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French is no longer Mali’s official language

Mali has announced it has scrapped French as its official language, doing so more than six decades after it gained independence from France.

A drafted constitution was voted for at a referendum last month. The constitutional court validated the 96.91% approval from voters as the final results.

In the approved document was the proposal to remove French as official language. Haven adopted the new constitution effective last Saturday, French will no longer be the official language for the West African nation.

Under the new provisions, French will still serve as the primary working language, while the 13 national languages spoken within the country will be formally recognised as official languages.

In addition, 70 local languages granted national language status through a decree in 1982, will be retained.

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Since August 2020, Mali has been ruled by a military junta following a decade of political instability, two coups and jihadist insurgencies.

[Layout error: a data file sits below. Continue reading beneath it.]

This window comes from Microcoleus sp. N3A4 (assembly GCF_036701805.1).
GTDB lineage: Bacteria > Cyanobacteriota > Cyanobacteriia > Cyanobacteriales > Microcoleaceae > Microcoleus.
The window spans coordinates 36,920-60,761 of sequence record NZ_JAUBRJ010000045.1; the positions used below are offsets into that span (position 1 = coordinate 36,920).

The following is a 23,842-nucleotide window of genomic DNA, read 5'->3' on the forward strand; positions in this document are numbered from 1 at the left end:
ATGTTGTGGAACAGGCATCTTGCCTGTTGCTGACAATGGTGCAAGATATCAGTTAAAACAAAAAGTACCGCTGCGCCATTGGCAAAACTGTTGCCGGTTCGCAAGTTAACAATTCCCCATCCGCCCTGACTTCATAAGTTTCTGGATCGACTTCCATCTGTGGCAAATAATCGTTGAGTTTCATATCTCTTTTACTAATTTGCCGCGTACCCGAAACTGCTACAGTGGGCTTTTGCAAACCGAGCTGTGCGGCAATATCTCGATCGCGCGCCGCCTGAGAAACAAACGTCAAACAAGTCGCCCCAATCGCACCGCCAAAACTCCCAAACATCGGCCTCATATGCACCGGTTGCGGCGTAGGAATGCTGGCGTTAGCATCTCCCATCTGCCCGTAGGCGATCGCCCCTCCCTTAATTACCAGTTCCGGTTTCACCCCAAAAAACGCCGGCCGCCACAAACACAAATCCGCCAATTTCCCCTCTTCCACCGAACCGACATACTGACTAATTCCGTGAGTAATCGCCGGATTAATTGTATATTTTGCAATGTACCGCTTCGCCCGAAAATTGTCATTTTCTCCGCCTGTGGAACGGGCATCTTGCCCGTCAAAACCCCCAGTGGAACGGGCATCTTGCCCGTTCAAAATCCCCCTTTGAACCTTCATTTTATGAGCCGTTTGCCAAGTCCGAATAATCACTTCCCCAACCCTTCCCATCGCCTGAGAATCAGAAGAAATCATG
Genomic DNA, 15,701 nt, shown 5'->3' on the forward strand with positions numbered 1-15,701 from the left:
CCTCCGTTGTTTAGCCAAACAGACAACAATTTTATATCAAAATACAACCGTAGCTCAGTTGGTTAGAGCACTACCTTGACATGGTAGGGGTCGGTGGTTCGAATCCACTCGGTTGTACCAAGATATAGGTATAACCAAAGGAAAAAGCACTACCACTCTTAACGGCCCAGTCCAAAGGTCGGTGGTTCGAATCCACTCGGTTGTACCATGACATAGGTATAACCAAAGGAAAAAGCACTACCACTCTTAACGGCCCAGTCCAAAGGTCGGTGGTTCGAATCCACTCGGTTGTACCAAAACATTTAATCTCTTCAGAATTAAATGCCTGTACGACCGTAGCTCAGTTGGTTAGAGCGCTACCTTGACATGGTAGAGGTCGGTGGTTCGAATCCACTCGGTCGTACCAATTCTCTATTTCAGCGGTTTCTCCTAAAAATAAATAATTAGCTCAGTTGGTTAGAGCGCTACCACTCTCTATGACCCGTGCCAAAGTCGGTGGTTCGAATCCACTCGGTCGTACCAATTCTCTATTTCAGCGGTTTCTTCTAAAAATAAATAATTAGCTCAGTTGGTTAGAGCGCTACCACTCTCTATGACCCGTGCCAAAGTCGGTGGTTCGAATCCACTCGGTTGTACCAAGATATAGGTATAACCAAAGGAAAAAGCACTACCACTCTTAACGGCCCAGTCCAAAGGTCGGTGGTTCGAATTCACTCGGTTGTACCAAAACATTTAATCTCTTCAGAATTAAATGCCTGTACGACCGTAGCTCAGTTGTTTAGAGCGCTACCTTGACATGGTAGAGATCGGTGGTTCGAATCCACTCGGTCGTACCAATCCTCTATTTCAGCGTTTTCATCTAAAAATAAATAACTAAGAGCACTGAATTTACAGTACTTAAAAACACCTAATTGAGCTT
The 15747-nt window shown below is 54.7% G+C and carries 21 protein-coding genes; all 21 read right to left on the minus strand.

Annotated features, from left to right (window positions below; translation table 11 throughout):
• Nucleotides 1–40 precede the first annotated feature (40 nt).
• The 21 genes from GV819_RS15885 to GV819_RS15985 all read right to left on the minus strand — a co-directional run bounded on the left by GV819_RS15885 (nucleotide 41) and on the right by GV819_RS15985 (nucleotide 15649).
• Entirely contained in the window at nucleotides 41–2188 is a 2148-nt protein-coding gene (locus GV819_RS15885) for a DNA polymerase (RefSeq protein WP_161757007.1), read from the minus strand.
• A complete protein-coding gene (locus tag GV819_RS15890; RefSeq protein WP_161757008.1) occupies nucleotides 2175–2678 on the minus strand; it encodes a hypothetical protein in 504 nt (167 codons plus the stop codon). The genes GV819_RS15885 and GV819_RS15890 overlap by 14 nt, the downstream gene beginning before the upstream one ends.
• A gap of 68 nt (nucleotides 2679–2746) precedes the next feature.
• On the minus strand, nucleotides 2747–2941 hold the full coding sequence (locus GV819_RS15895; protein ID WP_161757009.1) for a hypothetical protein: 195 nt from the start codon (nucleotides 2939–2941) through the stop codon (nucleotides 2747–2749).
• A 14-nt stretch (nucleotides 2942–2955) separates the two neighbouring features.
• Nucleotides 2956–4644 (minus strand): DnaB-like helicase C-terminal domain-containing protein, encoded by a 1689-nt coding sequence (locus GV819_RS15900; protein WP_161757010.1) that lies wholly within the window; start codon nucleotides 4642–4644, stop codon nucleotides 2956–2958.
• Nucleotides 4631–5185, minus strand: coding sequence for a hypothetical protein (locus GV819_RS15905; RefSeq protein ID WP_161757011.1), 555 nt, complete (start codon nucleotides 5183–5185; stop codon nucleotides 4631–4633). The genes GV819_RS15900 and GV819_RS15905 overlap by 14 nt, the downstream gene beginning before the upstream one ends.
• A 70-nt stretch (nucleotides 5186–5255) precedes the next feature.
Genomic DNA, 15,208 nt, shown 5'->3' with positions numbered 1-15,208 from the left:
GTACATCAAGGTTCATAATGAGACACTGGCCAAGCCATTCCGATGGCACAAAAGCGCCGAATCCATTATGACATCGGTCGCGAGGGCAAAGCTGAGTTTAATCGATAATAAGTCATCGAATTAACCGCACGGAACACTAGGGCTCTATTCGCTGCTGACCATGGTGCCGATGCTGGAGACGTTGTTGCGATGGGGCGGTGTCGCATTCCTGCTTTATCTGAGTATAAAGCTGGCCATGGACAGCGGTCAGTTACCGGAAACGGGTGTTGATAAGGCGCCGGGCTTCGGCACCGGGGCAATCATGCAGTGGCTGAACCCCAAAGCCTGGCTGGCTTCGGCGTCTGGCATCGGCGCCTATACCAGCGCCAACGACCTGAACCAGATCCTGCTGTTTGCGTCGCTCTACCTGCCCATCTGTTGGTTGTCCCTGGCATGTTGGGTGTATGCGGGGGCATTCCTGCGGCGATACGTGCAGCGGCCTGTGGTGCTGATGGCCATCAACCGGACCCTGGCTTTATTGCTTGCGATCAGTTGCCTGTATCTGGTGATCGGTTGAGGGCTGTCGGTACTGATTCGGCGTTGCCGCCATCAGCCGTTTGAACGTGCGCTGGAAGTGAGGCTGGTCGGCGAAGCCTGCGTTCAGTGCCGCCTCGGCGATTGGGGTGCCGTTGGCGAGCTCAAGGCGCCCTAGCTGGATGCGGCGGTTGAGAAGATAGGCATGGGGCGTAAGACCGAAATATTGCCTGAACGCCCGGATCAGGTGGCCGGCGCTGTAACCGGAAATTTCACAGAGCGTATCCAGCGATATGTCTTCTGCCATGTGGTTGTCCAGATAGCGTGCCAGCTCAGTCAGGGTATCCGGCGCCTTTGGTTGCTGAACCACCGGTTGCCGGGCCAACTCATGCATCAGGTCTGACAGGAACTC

The junta has insisted that a new constitution is essential to rebuilding the country, promising to return to civilian rule with elections in February 2024 after an earlier plan failed.

Interim President Assimi Goita has announced that the implementation of the constitutional framework signals the beginning of the Fourth Republic in the former French colony.

There have been strained relations between France and Mali due to claims of military failures against jihadists and political interference.

In August last year, France withdrew its last troops from Mali ending a nine-year military operation in the country.

Late last year, the military government also ordered all NGOs, including aid groups funded by France, to cease operations in the country.

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Sourced from Africa Feeds

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